IP211 layout

Aux Doubling Technology: what is it about?

We had no intention to invent a new marketing term, but really found no better way to describe our technology.

In a traditional console, you get a number of aux sends per channel, and the same number of master aux outputs on the master section.
Aux 1 gets send to master aux output 1; Aux 2 gets send to master aux output 2; and so on …
With most consoles, you’ll find anything between 4 and 8 aux sends per channel, with the same number of aux masters.

We wanted to offer more than 8 aux sends, but immediately ran into the practical problem that adding more aux sends would make the channel too large (deep). And looking at the average arm length of all us humans, there is no easy way around this (apart from placing the control knobs next to each other, which would double the channel width and the total width of the console).


We solved this in an unique way

* Each channel has 8 Aux send control pots
* The master section has two sets of 8 master aux outputs, named Aux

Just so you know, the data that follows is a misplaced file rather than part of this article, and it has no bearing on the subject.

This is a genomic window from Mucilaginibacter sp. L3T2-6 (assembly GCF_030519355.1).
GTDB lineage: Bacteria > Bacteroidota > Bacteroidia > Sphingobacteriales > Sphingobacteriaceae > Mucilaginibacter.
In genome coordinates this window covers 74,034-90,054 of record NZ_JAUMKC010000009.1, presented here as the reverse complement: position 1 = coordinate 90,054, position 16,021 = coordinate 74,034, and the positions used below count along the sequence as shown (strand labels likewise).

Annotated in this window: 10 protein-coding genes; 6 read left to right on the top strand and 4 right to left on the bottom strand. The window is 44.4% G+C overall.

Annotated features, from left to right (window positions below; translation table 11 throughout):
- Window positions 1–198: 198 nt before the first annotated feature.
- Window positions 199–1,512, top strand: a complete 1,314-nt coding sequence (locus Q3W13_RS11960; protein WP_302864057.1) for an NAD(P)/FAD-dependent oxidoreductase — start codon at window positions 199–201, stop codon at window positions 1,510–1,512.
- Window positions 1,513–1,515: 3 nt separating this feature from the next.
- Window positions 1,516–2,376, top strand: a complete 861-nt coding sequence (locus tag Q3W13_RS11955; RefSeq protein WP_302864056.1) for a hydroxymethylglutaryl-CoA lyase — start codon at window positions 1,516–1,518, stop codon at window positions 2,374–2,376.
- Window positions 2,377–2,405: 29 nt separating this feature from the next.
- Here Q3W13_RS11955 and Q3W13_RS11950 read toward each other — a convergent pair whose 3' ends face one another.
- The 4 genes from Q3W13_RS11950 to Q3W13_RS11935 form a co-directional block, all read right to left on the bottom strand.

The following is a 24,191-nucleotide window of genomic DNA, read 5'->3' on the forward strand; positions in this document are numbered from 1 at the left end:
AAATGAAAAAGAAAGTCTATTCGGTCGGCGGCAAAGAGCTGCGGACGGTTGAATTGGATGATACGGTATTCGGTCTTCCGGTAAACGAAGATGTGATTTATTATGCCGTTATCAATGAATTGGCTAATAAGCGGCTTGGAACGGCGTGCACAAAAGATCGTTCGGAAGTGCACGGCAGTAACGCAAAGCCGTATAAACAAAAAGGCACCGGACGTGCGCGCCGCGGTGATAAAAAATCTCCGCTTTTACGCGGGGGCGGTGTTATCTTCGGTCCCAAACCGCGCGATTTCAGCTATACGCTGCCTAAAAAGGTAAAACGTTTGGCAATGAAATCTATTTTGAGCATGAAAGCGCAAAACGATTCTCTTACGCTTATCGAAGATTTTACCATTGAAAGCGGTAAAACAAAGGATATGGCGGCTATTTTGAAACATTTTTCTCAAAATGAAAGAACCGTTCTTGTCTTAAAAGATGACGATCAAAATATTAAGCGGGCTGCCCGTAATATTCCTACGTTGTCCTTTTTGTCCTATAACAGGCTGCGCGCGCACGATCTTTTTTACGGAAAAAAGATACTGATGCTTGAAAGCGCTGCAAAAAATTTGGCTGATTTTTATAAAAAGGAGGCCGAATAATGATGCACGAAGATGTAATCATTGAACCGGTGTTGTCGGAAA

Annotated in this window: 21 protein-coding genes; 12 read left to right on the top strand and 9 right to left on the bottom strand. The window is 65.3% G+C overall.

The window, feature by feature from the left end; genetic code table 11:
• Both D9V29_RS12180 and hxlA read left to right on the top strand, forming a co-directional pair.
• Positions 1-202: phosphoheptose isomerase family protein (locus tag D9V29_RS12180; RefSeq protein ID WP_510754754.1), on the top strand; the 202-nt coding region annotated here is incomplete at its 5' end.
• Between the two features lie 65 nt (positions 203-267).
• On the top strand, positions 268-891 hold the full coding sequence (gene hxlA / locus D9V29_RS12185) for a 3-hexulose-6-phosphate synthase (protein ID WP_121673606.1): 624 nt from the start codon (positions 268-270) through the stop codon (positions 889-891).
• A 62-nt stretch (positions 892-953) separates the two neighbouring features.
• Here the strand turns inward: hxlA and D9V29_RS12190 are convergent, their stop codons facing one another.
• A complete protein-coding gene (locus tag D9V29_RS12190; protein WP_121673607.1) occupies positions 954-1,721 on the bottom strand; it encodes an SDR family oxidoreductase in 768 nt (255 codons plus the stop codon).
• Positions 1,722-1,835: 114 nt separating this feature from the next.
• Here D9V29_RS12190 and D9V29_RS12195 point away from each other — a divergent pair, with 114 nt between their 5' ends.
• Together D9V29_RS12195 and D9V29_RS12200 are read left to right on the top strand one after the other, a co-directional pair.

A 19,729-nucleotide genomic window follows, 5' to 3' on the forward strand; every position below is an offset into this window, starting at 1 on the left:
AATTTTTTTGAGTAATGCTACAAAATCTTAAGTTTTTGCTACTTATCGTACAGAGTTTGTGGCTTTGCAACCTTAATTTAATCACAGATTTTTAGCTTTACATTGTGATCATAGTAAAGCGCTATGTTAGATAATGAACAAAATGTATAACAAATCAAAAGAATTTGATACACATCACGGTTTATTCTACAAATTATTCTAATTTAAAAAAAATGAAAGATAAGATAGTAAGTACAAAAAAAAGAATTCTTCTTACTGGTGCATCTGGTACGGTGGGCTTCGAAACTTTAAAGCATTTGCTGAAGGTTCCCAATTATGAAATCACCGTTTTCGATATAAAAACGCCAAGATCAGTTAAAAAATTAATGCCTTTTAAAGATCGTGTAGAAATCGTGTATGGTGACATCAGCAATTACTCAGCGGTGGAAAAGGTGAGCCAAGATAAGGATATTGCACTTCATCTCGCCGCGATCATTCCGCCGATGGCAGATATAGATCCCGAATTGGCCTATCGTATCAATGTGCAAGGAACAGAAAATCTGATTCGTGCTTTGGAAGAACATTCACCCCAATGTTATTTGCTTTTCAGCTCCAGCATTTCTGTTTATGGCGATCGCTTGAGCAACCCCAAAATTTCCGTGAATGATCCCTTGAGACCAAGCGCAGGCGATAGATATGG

A 1 to 8 and Aux B 1 to 8
* Each of the channel Aux sends can go to Aux
A master out, or to Aux B master out.

As a result, you have a total of 16 aux sends, any combination of 8 of these can be accessed on a per channel basis.

Aux 1 on each channel can be send to Aux A1 master out or to Aux B1 master out.
Aux 2 on each channel can be send to Aux A2 master out or to Aux B2 master out.
and so on …

Selection to send to aux master A or B is on a per channel and per pair of Auxes basis.

Aux 1 on channel 5 can send to Aux A1, while Aux 1 on channel 7 can send to Aux B1 (for example)


Apart from this:

* Each of the aux sends can be individually switched on/off
* Each pair of auxes can be switched pre- or post fader
* And each pair of auxes can be switched to the small fader or large fader path.


In short:
That’s a lot of flexibility on the aux sends section.
As far as we know, no other analogue console offers something even remotely similar.



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